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Janet Prescott

Expert Opinion

12th March 2018, Milan

First glimpse of the new season at Filo

Filo used to be known as the weaving yarn show, but because buying patterns and lead times have altered so much over the past years, there is at least as much interest in knitting yarns of all types, and many mills cater for all sectors.

There was an increase in exhibitors, all of them at the high middle to top end of the trade, dealing with top weavers, some who make fabrics and knitwear for couture and iconic brand names like Chanel, it is whispered. Spinners and knitters from Italy, France, Germany, Turkey, Switzerland, Greece, Portugal and Slovenia exhibited yarns and ideas for 2019/2020 and visitors from various knitters and weavers came to the Centro Stelline in the heart of Milan.

Green initiatives were often mentioned. © Janet Prescott

Filo is not a big exhibition, but it has early ideas and is specialised in high quality fancies and eco yarns, with a strong design content. It is important enough for discerning designers who are seen around the booths and gives an important steer to people catching a first glimpse of the new season. This was indeed the first look at fashion for 2019/20, the end of the second decade of the millennium, and designers appeared to be putting a determinedly cheerful face on the prospect of the third.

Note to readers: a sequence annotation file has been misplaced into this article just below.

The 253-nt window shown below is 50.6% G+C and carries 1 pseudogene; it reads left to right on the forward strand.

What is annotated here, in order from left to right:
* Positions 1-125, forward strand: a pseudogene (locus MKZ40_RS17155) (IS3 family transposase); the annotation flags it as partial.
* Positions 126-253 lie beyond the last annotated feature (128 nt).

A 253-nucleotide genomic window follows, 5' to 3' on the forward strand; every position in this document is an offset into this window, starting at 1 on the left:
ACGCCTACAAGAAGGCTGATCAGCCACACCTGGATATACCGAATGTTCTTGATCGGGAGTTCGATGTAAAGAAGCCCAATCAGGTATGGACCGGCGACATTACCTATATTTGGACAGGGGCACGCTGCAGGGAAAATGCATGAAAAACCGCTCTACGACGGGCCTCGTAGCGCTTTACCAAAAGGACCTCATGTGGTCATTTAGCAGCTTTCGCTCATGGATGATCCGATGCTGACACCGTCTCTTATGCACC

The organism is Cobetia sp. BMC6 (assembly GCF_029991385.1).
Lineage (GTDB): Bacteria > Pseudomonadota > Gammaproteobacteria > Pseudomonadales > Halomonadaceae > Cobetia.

Colourful accents gave a new look to the dark tones in fabrics which were knitted up or woven into samples from the yarns on show. © Janet Prescott

There were bright colours interspersed with the darker greys and blacks which have come to be the vernacular of city wear, many of these were marled and flecked with a salt and pepper look. Colourful accents gave a new look to these dark tones in fabrics which were knitted up or woven into samples from the yarns on show, e.g. Somelos Portugal with bright yellow and grey 70cotton/wool in yarns for circular and flatbed knitting. Most designs were intended for menswear and womenswear; colourings and palettes are no longer gender specific, at least this year, and are converging.

A wide variety of fibres was offered. © Janet Prescott

Very fancy looks led the field, with some yarns, as at Avia of Biella, with a wool core and nylon lurex and metallic wrap arounds. Paper fashion, jewels and shine also added to the decorative theme, and there was a substantial move to offer mixtures of three, four or even five different fibres, in a form of alchemy. Techniques and finishes were signalled wherever possible.

Yarns at Filo in Milan. © Janet Prescott

Stock service offers are now very extensive, the mills have upped the ante, and some can offer hundreds of shades in stock service for delivery at short notice – 300 shades are in stock at Zegna Baruffa. Green initiatives were often mentioned, wellbeing and sustainability were buzz words, alternating with eco, responsibility and traceability, many meaning the same thing.